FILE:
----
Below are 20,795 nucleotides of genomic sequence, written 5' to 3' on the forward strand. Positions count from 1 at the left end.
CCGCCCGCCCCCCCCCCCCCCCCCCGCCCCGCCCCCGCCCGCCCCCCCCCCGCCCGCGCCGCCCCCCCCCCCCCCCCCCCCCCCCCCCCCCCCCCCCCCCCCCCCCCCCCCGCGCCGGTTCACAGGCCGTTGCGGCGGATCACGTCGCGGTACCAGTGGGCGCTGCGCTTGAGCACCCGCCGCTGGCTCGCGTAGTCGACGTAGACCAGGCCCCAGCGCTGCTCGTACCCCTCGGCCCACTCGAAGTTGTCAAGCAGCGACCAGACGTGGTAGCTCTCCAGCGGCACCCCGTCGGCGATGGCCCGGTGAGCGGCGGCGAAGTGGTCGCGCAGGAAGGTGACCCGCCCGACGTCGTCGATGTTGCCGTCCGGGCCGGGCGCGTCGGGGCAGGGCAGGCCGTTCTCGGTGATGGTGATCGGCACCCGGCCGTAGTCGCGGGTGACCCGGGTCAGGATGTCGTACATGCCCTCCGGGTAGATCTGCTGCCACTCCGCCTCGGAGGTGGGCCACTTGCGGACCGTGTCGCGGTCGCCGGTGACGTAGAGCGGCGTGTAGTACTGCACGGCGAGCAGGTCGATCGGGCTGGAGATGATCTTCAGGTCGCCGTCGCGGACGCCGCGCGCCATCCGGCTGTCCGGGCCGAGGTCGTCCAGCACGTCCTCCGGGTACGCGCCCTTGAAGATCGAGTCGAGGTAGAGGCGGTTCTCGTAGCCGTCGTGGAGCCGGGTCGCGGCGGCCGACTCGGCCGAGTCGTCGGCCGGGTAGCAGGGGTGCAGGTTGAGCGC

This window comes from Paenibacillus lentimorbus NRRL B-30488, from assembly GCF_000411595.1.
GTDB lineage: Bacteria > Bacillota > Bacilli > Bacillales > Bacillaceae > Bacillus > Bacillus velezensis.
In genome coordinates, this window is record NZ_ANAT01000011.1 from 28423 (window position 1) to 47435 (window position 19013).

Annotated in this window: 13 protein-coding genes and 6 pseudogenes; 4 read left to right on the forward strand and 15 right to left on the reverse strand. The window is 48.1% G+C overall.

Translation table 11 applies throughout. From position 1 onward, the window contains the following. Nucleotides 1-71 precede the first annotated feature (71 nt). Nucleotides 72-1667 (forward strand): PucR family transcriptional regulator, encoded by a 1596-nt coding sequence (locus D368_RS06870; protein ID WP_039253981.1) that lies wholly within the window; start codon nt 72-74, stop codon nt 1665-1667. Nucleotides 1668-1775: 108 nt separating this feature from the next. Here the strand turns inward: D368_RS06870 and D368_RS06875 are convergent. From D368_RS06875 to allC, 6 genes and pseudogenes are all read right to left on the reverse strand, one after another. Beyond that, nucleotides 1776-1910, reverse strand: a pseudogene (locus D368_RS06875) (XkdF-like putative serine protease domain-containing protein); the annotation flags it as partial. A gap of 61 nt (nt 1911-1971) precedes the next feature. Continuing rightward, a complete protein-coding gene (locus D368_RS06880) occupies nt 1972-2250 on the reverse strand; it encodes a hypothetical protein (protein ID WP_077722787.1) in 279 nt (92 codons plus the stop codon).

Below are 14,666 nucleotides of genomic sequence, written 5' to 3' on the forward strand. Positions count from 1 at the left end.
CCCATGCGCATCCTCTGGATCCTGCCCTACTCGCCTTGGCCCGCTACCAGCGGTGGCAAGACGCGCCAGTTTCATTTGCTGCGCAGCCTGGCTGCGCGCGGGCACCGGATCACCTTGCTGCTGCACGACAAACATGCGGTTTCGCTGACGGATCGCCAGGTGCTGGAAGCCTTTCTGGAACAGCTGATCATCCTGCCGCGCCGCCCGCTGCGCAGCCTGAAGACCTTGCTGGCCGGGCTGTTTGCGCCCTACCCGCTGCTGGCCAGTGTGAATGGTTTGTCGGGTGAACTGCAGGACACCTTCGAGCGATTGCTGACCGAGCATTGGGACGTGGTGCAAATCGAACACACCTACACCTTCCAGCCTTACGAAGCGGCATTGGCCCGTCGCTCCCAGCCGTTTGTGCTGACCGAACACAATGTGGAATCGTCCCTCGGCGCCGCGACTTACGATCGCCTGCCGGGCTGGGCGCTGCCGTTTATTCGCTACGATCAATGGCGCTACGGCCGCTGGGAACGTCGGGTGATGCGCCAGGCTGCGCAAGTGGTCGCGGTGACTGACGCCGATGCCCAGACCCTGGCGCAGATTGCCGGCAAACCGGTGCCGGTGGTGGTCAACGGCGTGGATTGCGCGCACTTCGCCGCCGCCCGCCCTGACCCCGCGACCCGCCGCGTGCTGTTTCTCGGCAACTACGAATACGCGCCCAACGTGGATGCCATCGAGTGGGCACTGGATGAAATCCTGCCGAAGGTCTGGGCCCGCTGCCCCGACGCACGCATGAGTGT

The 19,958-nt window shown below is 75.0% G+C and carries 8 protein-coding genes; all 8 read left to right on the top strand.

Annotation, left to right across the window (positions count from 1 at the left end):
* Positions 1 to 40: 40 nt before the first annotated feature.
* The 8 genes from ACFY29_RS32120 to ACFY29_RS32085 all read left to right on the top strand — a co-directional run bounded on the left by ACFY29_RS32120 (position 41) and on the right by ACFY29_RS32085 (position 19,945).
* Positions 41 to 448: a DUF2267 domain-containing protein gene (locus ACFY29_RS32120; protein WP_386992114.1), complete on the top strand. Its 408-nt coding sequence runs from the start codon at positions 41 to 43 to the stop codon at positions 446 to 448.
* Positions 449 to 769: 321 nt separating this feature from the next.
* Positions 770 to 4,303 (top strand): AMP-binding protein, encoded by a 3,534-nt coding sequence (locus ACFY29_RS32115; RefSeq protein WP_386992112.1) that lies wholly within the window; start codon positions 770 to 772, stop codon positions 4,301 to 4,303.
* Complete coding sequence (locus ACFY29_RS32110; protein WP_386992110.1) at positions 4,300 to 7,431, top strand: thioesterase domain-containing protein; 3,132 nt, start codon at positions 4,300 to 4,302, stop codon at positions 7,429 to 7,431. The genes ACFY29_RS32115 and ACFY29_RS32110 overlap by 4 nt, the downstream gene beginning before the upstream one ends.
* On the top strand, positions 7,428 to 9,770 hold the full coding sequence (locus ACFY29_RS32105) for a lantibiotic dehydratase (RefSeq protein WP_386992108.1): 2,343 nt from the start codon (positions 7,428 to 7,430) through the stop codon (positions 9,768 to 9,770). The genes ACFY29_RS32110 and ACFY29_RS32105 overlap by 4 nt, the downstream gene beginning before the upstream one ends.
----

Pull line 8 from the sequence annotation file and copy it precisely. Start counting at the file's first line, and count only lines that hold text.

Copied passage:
Below are 14,666 nucleotides of genomic sequence, written 5' to 3' on the forward strand. Positions count from 1 at the left end.